Wondering About the World

By TJ Buffenbarger

4/21/99: No matter what I do this week my mind seems to be in Colorado. I’m not that far removed from high school and can remember all the good times I had with all my classmates at concerts, dances, games, and class. Growing up in a small town it’s sometime hard to imagine how someone could do something so horrible as killing a large group of students in a library. When things like this happen, parents and teachers have to find a way to explain to students in other schools why this happened. They also much convey somehow this isn’t going to happen to them at school the next day.

Two days ago a group of kids were robbed of enjoying the end of their high school lives, and the beginning of the real adventure. They won’t have a chance to go to college, get a job, find a person to share their lives with, and grow old feeling they have lived a great life. Then there are students and parents that will more than likely have that horrible moment engraved on their minds for they rest of their lives.

I just cannot imagine what could be so terrible that a group of people would want to do such a horrible act? It made me reflect on my life for a while to try to think about influences in my life that made me turn out halfway respectable. It didn’t take long to figure out I was at the races a lot of the time when I could have been doing other things. I’m sure some of the events I missed out on could have been fun as well, but avoided a lot of things that could have been big trouble.

Just take a look at our sport as a whole for a moment. Just as with life, there are individuals that are not such great people. From what I’ve seen though that kind of person is far and few between in motor sports. It’s a very close, family environment with lots of different heroes for a child to look up to. It could be the driver on the track, the mechanic that is changing the car on the red flag, the fireman that help out a driver if he’s in trouble, or the person waving the flags. No matter what kind of position you look up to in this sport you are more than likely going to find a pretty good person.

One of the most proud things I can say about our sport is about the people in the 13-25 year old bracket I’ve met. If you look a “track brat” that has been around the sport you’ll usually find a respectable young person that can talk to adults as well as children. I didn’t really think about this until I talked to some of my racing friends that are around my own age this week. We all had the same reaction of disbelief and could not figure out how someone could do such a thing. Of all the things I’m most proud of about my website, the average age of someone who contributes with a column or race results that are exclusive to us is 18 years old. That’s throwing out the low and high ends of that statistic as well!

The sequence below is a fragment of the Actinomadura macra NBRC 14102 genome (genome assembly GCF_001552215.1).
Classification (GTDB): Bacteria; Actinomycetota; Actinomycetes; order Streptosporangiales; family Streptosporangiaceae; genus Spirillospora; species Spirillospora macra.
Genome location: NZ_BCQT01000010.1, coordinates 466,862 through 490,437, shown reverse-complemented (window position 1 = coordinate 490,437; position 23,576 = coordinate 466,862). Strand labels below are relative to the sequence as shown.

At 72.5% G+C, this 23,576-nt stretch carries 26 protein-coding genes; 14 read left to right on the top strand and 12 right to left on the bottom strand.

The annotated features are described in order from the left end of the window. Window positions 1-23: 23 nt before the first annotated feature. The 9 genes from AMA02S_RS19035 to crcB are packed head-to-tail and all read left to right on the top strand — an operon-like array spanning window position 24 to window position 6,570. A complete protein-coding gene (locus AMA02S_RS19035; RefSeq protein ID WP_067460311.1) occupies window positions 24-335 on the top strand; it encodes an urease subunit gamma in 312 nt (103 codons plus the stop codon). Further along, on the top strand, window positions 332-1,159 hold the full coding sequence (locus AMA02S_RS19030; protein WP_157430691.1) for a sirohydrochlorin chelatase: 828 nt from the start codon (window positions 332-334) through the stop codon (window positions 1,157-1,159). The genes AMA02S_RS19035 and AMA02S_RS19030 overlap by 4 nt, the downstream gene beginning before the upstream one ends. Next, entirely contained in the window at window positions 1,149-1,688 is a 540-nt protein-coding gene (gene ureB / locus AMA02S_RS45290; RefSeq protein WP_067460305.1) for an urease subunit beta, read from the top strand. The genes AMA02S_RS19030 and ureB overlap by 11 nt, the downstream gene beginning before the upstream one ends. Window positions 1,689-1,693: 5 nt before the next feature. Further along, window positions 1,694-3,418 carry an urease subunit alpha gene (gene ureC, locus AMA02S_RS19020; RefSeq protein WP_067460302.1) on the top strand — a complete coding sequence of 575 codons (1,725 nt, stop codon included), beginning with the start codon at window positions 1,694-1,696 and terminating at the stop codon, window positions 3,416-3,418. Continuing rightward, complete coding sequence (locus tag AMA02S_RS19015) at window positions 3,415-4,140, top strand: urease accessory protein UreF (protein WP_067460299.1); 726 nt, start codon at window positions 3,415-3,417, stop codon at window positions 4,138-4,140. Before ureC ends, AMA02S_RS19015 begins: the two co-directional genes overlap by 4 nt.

So if you ever need to find something positive about youth in today’s society, take a look at your local track brat. If you want to really help out: If you know a child that might not have a good roll model in their lives, take them to a race. All the major divisions have great people involved, but I’m extremely partial to sprint car people. I love seeing a child’s eyes light up at the smell of methanol mixed with boiling hot dogs, the thrill of seeing the cars going so fast around the race track, and the astonished look of a youngster meeting his hero and getting an autograph after the event. Drivers should pay attention to this. It doesn’t matter if you are a World of Outlaws star or a local hero, just something small like this could create a fan for life that will bring their kids to the races. I know not all night go as planned, but isn’t that rather insignificant when some child takes time for you to sign his picture because he thought you were great that night?

I guess the reason I wrote this is after an event such as this, it’s good to find something positive in life involving youth. I wouldn’t trade anything for my solid upbringing from my parents, and the people I was around at the track shaped my life. I look in the mirror and can say proudly that I’m just a pretty average person that is by far not perfect, but I feel that I’m in the better half of people my own age. If you are reading this column you are probably not part of the problem, but at the same time I hope I pointed out how great it is to experience what we do on a race weekend. Maybe if we share a little bit of that the world will be a little nicer place.